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Bishop Curry's message of love

Episcopal Church Presiding Bishop Michael Curry spoke with Channel 2's Claudine Ewing a few days before a mass shooting, but his message provides the words of hope.

BUFFALO, N.Y. — With all of the violence in the world, faith leaders are promoting love, among them Bishop Michael Curry of The Episcopal Church.

While many recall his powerful sermon for the wedding of Prince Harry and Meghan Markle, he has a message that resonates, especially in the city where  he grew up as a child.

Curry, was raised in Buffalo, New York and graduated from Hutch Tech. He did an interview with Channel 2's Claudine Ewing, just four days before the mass shooting. He discussed why the world needs love.

"My sister, we have got to do it," he said.

When asked why we have to tell people that Love is the Way, the title of his book, he said, "I think on some level we do understand and on another level, we're not sure it works. Can love really work in a tough, hard bitten world like this, of hard bitten economics, business and politics can it work in a world of difficult interpersonal and personal relationships? Our world is on the edge of war in Ukraine. And people of Ukraine is simply trying to be free."

He said the opposite of love is selfishness and that he said "is the most destructive force and power in the world."

"It's selfishness that is behind bigotry, racism, hatred, homophobia. It is selfishness that is behind any person putting down another person so they can puff themselves up," he said.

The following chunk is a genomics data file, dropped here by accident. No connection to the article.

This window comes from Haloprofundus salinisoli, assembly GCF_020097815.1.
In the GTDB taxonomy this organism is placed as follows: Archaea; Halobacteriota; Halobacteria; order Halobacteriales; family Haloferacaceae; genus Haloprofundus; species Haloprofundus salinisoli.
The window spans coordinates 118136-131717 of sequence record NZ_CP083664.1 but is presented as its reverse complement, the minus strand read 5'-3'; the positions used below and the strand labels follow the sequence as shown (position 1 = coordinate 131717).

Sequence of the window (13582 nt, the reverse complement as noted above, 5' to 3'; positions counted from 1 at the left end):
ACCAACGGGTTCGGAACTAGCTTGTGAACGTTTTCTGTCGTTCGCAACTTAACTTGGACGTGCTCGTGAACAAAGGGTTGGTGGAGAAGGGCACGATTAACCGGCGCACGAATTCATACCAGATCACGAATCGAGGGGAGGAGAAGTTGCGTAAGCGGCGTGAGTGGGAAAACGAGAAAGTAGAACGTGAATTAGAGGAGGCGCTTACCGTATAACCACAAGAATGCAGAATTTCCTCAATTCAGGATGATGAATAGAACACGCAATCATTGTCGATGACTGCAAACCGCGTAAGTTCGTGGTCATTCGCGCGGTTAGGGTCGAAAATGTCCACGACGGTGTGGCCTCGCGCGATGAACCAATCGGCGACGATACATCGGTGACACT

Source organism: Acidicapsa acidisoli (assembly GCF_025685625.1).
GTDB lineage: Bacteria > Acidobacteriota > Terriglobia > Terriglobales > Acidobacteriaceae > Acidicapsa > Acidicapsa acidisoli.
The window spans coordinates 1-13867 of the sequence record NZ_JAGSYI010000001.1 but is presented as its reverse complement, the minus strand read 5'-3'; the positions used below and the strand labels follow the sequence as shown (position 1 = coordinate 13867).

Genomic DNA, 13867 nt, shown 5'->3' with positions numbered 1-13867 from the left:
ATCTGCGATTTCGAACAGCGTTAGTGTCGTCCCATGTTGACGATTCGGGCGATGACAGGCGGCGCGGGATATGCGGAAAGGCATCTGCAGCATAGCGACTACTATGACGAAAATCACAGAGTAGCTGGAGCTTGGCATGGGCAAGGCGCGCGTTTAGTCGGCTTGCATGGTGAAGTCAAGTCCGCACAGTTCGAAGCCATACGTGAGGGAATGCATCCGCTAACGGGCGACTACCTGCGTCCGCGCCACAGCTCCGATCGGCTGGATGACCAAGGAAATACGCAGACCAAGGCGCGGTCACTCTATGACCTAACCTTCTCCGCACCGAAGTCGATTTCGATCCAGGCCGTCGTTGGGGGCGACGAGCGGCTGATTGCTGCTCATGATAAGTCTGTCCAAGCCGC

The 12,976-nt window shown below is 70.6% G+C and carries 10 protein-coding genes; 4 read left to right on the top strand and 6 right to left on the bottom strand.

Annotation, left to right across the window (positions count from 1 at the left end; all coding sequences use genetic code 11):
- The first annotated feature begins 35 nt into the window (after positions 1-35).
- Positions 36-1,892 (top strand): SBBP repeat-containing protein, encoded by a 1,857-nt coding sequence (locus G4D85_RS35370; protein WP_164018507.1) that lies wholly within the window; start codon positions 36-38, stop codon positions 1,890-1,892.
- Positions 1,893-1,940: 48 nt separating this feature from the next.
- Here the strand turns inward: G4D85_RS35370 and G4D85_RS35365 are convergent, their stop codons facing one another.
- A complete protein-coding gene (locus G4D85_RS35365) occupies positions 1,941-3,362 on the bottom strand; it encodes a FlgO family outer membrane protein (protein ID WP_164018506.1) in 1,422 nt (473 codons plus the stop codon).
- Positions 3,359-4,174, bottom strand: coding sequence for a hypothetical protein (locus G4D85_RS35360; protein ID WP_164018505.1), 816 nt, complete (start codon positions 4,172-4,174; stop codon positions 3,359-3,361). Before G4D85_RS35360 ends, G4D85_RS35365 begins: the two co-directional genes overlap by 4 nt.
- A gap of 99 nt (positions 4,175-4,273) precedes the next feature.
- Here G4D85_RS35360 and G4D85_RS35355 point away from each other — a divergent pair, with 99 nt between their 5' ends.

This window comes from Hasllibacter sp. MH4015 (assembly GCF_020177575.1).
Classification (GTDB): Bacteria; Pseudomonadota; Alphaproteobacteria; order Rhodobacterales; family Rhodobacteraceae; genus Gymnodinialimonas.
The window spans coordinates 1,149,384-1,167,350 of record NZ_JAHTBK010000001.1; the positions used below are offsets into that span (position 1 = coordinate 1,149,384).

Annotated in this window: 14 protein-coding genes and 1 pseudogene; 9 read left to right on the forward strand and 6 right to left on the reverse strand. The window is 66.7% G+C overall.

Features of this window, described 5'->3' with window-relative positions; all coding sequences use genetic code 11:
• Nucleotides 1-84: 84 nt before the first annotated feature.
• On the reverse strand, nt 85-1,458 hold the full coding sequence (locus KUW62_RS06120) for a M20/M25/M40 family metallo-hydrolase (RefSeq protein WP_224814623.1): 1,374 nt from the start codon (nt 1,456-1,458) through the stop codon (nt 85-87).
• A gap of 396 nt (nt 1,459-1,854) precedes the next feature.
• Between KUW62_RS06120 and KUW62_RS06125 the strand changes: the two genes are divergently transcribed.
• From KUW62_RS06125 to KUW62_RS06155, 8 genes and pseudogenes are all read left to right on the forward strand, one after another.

In fact, the mass shooting at Tops on Jefferson hit home with Bishop Curry, Presiding Bishop of The Episcopal Church. He issued the following statement: 

My heart is heavy with the news that a white supremacist gunman took the lives of 10 children of God in Buffalo on Saturday. I grew up walking distance from the scene of this hateful crime, and my friends and I used to ride our bikes around the neighborhood.  Buffalo’s Black community raised and formed me. I grieve with the city and people I love.

The loss of any human life is tragic, but there was deep racial hatred driving this shooting, and we have got to turn from the deadly path our nation has walked for much too long. Bigotry-based violence—any bigotry at all—against our siblings who are people of color, Jewish, Sikh, Asian, trans, or any other group, is fundamentally wrong. As baptized followers of Jesus of Nazareth, we are called to uphold and protect the dignity of every human child of God, and to actively uproot the white supremacy and racism deep in the heart of our shared life.

Please join me in prayer for the shattered families in Buffalo. Please also join me in expressing profound gratitude for the intervention by Buffalo police that likely saved many other lives. Even amid tragedy, even when manifestations of evil threaten to overwhelm, let us hold fast to the good.  It is the only way that leads to life.

    

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